During his law enforcement career, Sheriff Jake Moser has been called to Woodruff Mountain a few times to deal with some rather weird situations. Now, recovering from a bullet wound that should have killed him and fending off his mother’s ravings about the evil that lurks on the mountain, he’s making alternate career plans.

Just as those plans begin to take shape, someone starts kidnapping newborn babies, then returning them unharmed. To make things even more interesting, an irritating adversary from his past has returned to bedevil him in a whole new, delightful way.

After her erratic psychic gift forced her to abandon her home and a promising musical career, Thea Woodruff has spent years trying, unsuccessfully, to atone for the death of Becca Moser, Jake’s sister. Once she has mourned those she’s lost and apologized to those she’s failed, she intends to flee her mountain once again.

Jake would rather she stay to compose a new tune—with him. But their complicated harmony reveals a guilty secret that threatens not only their future, but their lives…

Warning: A temperamental flute-player returns to torment an old flame, but he has other ideas, and the music they make together is combustible—and magical.

Thea caught movement at the edge of her vision and braced herself for another automobile groupie, but it was only a dirty mop head lying on the ground next to the wall. In her exhausted state, she must've imagined it. She opened the door and put her bags on the console. Before she put the coffee in the drink holder, she took a long sip of the scalding brew. It wasn't too bad, but it made her eyes water. She blinked when she saw the mop head move again. Probably a rat or raccoon under there.

Then the mop head lifted its ears and gazed at her with big dark eyes.

She gasped and spilled yet more coffee on her blouse.

A dog.

A horribly-matted, filthy gray dog that might've once been white pushed up on skinny legs and backed against the wall, watching her with suspicion. Then she saw the battered aluminum pan and cracked bowl full of water beside it. Someone was feeding the poor thing, but not really taking ownership.

A stray. Like her.

She almost took a step towards the pitiful creature, but what would she do with a dog?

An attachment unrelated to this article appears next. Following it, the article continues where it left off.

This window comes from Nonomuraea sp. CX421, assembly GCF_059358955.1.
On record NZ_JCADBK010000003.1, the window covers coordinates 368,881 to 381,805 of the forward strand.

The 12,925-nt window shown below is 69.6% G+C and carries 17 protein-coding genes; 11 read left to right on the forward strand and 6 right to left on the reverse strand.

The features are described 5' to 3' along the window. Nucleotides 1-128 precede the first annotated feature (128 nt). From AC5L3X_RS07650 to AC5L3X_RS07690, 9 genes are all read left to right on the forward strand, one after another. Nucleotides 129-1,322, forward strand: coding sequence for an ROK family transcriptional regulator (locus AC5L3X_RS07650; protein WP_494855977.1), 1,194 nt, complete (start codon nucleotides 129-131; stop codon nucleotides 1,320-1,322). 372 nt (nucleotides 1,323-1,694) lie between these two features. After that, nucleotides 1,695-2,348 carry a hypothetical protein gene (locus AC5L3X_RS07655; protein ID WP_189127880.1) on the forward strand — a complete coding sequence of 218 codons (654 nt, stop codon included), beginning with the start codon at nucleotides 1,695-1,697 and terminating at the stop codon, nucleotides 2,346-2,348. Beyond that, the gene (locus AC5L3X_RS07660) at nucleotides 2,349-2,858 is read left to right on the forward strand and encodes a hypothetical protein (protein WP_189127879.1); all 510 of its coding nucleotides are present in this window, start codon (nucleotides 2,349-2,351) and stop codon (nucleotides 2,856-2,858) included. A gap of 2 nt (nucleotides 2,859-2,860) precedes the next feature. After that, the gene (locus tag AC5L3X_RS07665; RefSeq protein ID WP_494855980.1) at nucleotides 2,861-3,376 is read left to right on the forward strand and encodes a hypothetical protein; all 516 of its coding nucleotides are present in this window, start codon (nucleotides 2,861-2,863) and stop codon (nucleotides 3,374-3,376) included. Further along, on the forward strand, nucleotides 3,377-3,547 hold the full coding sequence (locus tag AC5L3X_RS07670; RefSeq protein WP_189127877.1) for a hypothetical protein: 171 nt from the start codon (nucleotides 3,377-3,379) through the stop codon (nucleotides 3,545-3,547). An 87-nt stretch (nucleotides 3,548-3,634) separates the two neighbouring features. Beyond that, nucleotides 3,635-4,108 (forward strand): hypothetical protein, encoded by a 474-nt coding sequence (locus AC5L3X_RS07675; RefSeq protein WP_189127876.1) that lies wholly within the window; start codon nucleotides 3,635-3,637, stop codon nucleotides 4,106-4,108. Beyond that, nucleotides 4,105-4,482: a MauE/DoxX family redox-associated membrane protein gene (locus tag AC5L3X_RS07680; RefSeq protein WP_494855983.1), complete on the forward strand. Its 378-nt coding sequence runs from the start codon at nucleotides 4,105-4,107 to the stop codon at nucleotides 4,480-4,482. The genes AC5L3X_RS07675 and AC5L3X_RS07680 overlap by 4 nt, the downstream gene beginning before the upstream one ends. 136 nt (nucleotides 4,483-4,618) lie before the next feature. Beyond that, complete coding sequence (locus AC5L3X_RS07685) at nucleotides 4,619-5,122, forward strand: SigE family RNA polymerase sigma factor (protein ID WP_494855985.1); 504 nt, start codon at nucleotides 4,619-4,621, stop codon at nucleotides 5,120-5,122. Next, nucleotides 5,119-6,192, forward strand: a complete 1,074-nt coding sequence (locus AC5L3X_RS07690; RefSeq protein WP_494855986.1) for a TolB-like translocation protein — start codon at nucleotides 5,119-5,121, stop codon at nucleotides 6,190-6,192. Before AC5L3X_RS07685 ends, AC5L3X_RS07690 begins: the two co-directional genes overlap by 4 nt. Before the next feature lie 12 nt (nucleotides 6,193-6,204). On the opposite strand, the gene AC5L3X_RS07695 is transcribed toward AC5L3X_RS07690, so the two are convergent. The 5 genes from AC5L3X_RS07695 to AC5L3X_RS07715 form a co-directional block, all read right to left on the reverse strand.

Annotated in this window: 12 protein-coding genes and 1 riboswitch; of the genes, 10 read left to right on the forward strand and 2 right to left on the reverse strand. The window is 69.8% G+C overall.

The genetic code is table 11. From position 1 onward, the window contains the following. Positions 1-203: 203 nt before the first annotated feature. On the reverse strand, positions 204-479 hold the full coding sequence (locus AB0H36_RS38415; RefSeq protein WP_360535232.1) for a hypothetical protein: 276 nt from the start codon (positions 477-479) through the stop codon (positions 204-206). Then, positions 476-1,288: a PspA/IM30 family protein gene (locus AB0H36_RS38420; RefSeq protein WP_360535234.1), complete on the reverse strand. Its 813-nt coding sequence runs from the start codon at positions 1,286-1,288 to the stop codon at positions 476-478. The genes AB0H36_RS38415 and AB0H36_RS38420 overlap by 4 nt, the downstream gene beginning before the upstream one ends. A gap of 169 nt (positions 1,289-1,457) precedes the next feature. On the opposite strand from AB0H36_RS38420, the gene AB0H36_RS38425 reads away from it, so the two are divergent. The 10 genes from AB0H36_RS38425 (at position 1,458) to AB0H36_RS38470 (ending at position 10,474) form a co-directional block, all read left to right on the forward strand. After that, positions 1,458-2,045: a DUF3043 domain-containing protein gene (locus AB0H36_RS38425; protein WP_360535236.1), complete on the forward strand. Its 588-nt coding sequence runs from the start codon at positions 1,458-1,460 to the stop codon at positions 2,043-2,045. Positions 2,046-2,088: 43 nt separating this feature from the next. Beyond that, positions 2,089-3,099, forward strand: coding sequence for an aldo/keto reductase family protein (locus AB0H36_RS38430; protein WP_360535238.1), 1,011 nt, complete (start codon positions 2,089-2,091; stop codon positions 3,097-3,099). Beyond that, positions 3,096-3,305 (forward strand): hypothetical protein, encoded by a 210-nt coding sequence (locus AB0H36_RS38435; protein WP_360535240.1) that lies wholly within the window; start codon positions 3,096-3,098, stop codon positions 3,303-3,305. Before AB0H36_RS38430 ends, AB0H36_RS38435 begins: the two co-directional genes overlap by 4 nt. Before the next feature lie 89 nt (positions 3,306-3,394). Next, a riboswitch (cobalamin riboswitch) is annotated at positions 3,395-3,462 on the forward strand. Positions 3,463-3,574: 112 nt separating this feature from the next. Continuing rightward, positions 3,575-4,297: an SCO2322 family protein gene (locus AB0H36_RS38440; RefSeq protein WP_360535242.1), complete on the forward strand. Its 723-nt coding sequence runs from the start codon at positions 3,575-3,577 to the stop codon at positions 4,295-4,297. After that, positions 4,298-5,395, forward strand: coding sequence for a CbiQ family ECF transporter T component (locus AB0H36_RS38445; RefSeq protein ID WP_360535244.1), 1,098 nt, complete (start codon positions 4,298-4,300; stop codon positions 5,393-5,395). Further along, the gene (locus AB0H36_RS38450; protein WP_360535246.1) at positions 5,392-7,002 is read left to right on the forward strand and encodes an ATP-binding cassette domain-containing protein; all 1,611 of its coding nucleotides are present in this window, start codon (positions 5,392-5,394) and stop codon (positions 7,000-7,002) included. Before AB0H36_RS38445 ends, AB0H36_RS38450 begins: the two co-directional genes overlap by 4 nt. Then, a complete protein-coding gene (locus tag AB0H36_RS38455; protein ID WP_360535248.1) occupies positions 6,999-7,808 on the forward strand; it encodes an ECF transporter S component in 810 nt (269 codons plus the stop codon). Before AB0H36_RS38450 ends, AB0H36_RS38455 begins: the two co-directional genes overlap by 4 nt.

Thea hadn't thought much beyond getting home for the wedding, except that she couldn't stay. Grace had a husband now, a baby on the way and probably planned to fill the house up with children. Daniel was moving into the old Taggart place with his new bride. And she needed to follow her plan to go off and teach music somewhere. There was no room for the prodigal daughter on the mountain, much less a grimy, smelly dog. She looked down at herself and smiled. They were a matched set, weren't they?

The dirty mop blinked at her as she sipped her coffee.

"What's your name, pooch?" she asked.

The head cocked sideways and one eye disappeared behind its unkempt hair. The other eye glared at her as the dog tried to sink back into the wall.

She thought of the interstate and the busy highway only yards away and shuddered. The poor thing had probably been left behind by some traveling family or a trucker. At least someone here was feeding it. She wondered how long it had been here, waiting for its owner to return. Her heart clenched. Swallowing hard, she shut the car door, walking back into the truck stop.

The woman who had waited on her before looked up and smiled. "Back for a refill, hon?"

"No, ma'am." Her voice felt rusty, as if she hadn't used it in a long time. "I was wondering about the dog out in the parking lot."

The woman frowned. "Poor thing. Someone dumped her here a couple of months back."

Months would feel like years to a little one like that. Years waiting for someone to take you home. Years waiting to go home. Thea felt tears threatening at the symmetry.

"No one came for it? No one here wants to take it home?"

"Hey, we tried. She won't come and no one can catch her. Sly little thing. We figure she's holding out for her real owner."

"How do you know it's female?"

The woman, whose nametag said "Jenny", leaned over conspiratorially. "The way she pees, but we might be wrong. The boys do that sometimes too."

Thea mulled it over. Surely Grace had room for another dog. Or maybe Daniel would take her. Someone would.

She reached for her wallet and pulled out one of her cards. "Do you have a pen?" Carefully scratching out her business number, she wrote her cell number on the card in its place and handed it over.  "If her owner comes back, you call me."

Jenny looked at the card and gave her an assessing look.  She could imagine how she appeared to the woman—pencil thin skirt, stained silk blouse and expensive heels.

"Oh, hon. You ain't gonna catch her."

Thea smiled. I just gave a powerful multinational the one finger salute. I can save an abandoned dog. "Watch me. I'll have an order of bacon to go, please."

Jenny shook her head, but went back to the kitchen and brought back a napkin wrapped around several pieces of bacon. "On the house. If you can catch Bailey, I'll give you a hamburger for her lunch. And one for yours as well."

"Bailey? After Baileyton?"

The woman nodded.  "Works for a girl or a boy, I say."

The name fit. Taking the bacon, she walked back out front with Jenny close on her heels only to find Bailey gone.

"She's probably out raiding the garbage. She hides out back there under the skips sometimes. But you'll never be able to get to her."

Thea handed Jenny her coffee. "If I do, I want another hot cup to go instead of that second burger. I'm a vegetarian."

The woman laughed and followed her, carrying the coffee. "This I gotta see."

Sure enough, they spotted the walking mop sniffing around one of the garbage skips at the back of the building, far enough back to make it impossible to reach her.

Thea got as close to the skip as she could get without going under it, then squatted down, or rather tried to. She finally gave up, hiked up her skirt and knelt on the dirty pavement.

"Here, Bailey girl!" She leaned in under the skip and held out a piece of bacon. "Come on, baby girl," she cooed.

The dog crouched in the shadows, her ears back and her tail tucked under, growling.